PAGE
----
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California Employer Failed To Properly Pay Overtime Wages To On-Duty Employees

Published by on March 10, 2011

Plaintiffs were former employees of defendants Metson Marine, Inc., and Metson Offshore, Inc.  While employed by defendants, plaintiffs worked consecutive 14-day “hitches” on defendants’ ships off the shore of California providing emergency clean up of oil spills and other environmental hazards.   More after the break. During these hitches, plaintiffs were paid for 12 hours a […]

Plaintiffs were former employees of defendants Metson Marine, Inc., and Metson Offshore, Inc.  While employed by defendants, plaintiffs worked consecutive 14-day “hitches” on defendants’ ships off the shore of California providing emergency clean up of oil spills and other environmental hazards.   More after the break.

During these hitches, plaintiffs were paid for 12 hours a day, regardless of whether they performed any work during their shifts.  During the other 12 hours of each day, plaintiffs slept aboard the ship and were required to remain on “stand by” and within 30-45 minutes of the ship at all times.  Plaintiffs filed a complaint against defendants, alleging defendants failed to properly calculate overtime wages for the seventh consecutive day worked and for the 12 hours each day of a hitch that plaintiffs were on call.  The trial court granted summary judgment in favor of defendants, holding that defendants’ compensation practices complied with the requirements of the California Labor Code.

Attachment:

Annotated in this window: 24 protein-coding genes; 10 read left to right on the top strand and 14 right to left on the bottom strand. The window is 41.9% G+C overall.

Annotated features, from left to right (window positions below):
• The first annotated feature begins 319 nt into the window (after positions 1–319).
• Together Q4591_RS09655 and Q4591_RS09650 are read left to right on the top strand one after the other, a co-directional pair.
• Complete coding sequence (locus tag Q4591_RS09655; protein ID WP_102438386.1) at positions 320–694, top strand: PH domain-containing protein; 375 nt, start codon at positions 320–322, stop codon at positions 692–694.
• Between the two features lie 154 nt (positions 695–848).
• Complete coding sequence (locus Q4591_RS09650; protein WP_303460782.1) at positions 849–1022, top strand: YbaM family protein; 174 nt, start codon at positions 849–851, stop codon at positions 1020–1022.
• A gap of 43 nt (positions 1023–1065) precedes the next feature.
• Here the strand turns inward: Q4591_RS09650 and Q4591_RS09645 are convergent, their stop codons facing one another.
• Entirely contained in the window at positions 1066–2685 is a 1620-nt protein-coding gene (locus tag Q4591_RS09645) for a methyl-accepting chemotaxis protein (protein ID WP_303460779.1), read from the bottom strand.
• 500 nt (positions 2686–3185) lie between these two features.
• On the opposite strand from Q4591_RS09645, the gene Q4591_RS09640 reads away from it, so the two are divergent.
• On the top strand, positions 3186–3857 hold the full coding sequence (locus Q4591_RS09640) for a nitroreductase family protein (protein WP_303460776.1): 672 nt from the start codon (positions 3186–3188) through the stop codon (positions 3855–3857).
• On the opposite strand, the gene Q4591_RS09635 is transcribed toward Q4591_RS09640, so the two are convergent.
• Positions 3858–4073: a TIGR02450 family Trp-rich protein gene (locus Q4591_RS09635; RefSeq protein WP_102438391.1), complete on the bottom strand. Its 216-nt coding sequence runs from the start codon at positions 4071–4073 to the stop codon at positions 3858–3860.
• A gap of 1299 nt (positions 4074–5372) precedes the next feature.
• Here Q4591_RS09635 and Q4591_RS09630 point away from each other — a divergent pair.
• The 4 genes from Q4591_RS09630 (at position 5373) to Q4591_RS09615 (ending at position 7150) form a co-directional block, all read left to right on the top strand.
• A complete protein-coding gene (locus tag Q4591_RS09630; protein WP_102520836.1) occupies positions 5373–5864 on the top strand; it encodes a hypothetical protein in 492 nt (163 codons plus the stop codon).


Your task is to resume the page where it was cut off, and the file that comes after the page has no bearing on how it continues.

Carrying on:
The Court of Appeal reversed the judgment in favor of defendants and held defendants failed to establish that they had correctly compensated plaintiffs for all hours worked.  First, the Court of Appeals held that defendants impermissibly designated the workweek in such a way as to circumvent the statutory requirement to pay overtime rates for the seventh consecutive day.  The Court of Appeal further held that the restrictions placed on plaintiffs during their on-call hours subjected plaintiffs to defendants’ control for the full 14-day hitch, and therefore, the on-call hours constitute time worked.  However, the Court of Appeal found that plaintiffs were not entitled to compensation for 24 hours per workday.  Because California law authorizes employers to enter into an agreement with their 24-hour employees to exclude eight hours of sleep time each day and the undisputed evidence established that the parties had such an agreement, the Court of Appeal concluded that plaintiffs were entitled to compensation for an additional four hours — not 12 hours – for each day worked.    

To read the Court of Appeal’s decision, click here

Contributed by Laura B. Chaimowitz

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